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Lambing Time
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F14    Posted 02-23-2001 at 15:31:42       [Reply]  [No Email]
Got my first lambs this evening. Teeny has lambed within 3-4 days of the same date for three years now, always throws twins, always a male and a female.

I love this time of year. 4 more ewes to go...

Canadian Cowboy    Posted 02-23-2001 at 15:37:32       [Reply]  [Send Email]
Thats great, can't wait till my ewe's lamb. Im not expecting then to start till march 20/21.

Where abouts are you at, must not be any snow or cold weather to worry about, im just a little worried that the snow will still be here when my ewe's start lambing. Im early compared to other breaders in my area, they arn't lambing till april.

Good luck with the rest of lambing,

jim cook    Posted 02-24-2001 at 10:04:41       [Reply]  [Send Email]
Hey Canadian Cowboy:
My family used to raise purebred sheep, had them for over 35 years. We always aimed to start lambing as early in January as we could get ewes to breed. This means lambing them indoors in barns. What you do is pen up the new mother with her lambs in a 4'x4' pen with a bucket of water and some good alfalfa hay. This requires hand feeding grain, hay and water. Also, if your sheep are really wild and spooky don't do this.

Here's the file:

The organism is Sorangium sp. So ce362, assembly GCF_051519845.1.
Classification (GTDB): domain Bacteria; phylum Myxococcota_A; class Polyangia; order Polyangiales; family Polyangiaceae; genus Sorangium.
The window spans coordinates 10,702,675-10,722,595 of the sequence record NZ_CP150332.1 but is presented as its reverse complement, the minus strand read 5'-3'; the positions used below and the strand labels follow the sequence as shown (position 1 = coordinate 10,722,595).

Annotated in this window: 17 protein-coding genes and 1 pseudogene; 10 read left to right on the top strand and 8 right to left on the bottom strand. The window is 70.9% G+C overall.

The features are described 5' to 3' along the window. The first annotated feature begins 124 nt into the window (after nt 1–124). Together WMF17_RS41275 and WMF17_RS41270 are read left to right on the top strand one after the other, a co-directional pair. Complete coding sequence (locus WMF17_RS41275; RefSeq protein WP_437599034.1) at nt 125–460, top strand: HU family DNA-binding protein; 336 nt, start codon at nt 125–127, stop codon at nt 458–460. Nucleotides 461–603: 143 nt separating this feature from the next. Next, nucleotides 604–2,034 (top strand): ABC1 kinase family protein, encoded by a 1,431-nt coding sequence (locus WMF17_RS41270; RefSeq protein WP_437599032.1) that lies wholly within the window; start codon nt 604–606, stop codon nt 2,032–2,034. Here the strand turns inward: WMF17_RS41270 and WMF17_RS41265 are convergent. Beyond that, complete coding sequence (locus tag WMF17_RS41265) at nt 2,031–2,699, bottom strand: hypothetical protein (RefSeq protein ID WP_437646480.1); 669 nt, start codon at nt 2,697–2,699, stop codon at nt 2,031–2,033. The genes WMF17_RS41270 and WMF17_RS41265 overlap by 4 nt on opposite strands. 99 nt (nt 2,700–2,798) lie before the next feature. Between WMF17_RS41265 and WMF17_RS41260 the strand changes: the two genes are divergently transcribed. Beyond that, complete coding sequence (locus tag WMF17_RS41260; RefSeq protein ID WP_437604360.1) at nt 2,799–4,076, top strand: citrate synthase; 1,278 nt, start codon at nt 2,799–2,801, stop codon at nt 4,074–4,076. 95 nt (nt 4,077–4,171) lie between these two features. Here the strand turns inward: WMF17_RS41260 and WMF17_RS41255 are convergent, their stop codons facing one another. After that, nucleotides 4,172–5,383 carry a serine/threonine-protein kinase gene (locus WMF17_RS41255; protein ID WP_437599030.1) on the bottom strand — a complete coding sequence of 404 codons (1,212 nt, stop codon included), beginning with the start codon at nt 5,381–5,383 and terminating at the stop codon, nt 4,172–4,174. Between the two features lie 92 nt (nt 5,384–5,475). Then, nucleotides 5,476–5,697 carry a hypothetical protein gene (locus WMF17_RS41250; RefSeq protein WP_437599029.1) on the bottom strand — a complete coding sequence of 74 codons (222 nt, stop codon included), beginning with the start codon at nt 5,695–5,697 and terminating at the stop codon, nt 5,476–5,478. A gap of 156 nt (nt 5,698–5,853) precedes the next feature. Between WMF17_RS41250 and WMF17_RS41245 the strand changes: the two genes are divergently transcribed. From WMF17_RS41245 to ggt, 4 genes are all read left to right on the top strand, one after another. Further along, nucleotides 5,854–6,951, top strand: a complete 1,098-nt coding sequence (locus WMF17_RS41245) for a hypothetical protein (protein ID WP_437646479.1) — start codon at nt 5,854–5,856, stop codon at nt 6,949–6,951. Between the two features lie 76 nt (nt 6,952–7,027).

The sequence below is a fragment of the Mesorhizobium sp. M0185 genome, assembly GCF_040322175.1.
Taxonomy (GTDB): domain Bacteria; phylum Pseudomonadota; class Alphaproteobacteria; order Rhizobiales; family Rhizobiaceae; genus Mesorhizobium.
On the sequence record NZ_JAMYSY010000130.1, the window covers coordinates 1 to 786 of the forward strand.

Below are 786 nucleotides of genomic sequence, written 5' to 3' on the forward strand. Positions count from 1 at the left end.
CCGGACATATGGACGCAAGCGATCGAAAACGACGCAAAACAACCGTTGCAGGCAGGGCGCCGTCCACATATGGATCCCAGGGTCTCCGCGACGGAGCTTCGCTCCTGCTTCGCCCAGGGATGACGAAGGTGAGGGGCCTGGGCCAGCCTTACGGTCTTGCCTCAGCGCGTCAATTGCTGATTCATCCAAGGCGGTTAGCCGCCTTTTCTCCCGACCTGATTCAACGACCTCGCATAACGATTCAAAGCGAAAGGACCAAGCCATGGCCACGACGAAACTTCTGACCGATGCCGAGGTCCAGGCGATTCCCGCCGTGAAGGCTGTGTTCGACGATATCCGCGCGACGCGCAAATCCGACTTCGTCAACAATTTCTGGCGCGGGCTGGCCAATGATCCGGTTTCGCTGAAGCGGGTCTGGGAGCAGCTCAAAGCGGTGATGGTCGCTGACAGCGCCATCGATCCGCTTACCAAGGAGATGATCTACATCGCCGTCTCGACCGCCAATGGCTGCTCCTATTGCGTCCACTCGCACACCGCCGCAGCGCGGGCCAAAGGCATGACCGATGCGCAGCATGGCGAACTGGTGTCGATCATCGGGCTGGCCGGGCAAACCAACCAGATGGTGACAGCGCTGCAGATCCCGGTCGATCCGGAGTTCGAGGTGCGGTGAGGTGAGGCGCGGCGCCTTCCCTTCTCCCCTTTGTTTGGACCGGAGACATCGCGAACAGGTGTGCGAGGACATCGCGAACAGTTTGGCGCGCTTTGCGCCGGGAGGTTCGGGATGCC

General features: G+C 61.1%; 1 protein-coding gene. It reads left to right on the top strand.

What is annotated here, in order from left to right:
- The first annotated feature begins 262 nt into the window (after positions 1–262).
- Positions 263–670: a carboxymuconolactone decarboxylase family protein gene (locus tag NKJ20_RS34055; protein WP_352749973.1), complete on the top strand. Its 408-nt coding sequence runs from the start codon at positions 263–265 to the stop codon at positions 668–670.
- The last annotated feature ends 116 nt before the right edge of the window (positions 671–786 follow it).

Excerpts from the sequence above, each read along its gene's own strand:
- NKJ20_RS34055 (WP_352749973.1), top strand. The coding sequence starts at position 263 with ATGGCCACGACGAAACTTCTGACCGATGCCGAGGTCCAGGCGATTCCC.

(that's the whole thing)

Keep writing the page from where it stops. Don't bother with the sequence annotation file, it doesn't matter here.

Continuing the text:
Early lambing allowed us to crepe feed the lambs after they were out in larger pens. Our crepe fed, early winter, white faced, Columbias would weigh in with gains of 3/4 to 1 lb/day. This allowed us to sell those lambs going to market during the peak, spring market prices. Our best lambs weighed in with gains reaching 1.25 lb/day and most reached market weight in under 120 days.
Ram lambs kept for breeding stock could weigh as much as 175-180 lbs by August. We showed 4H most years, so actual weights are known to us. I am not guessing or making this up!
Sadly, the flock was my mother's project and she got out just before my father passed away in 1995. The current sheep business is probably not as good as it was in 1971.
About lambing inside...lambs in wintertime are bored and have little to do but eat. Lambs born on grass spend more time playing than eating.
Summer grass fed lambs which take 11 monthes to make market weight may use cheap grass pasture for feed, but you have 3-4 times as long ownership
in them as well. Much more time for disease, predators, etc. There are a lot of ways to do this and whichever way works best for you is not wrong. Jim Cook, Iowa.

F14    Posted 02-24-2001 at 04:42:31       [Reply]  [No Email]
I'm in Eastern Maine. LOTS of snow and cold, but Shetlands are very hardy, doesn't bother them a bit.

I'm told that lambs do better in cold weather, as it stimulates them to eat more. Mine typically lamb in February and March, and haven't had a problem yet.

mugsy3    Posted 02-26-2001 at 07:14:24       [Reply]  [No Email]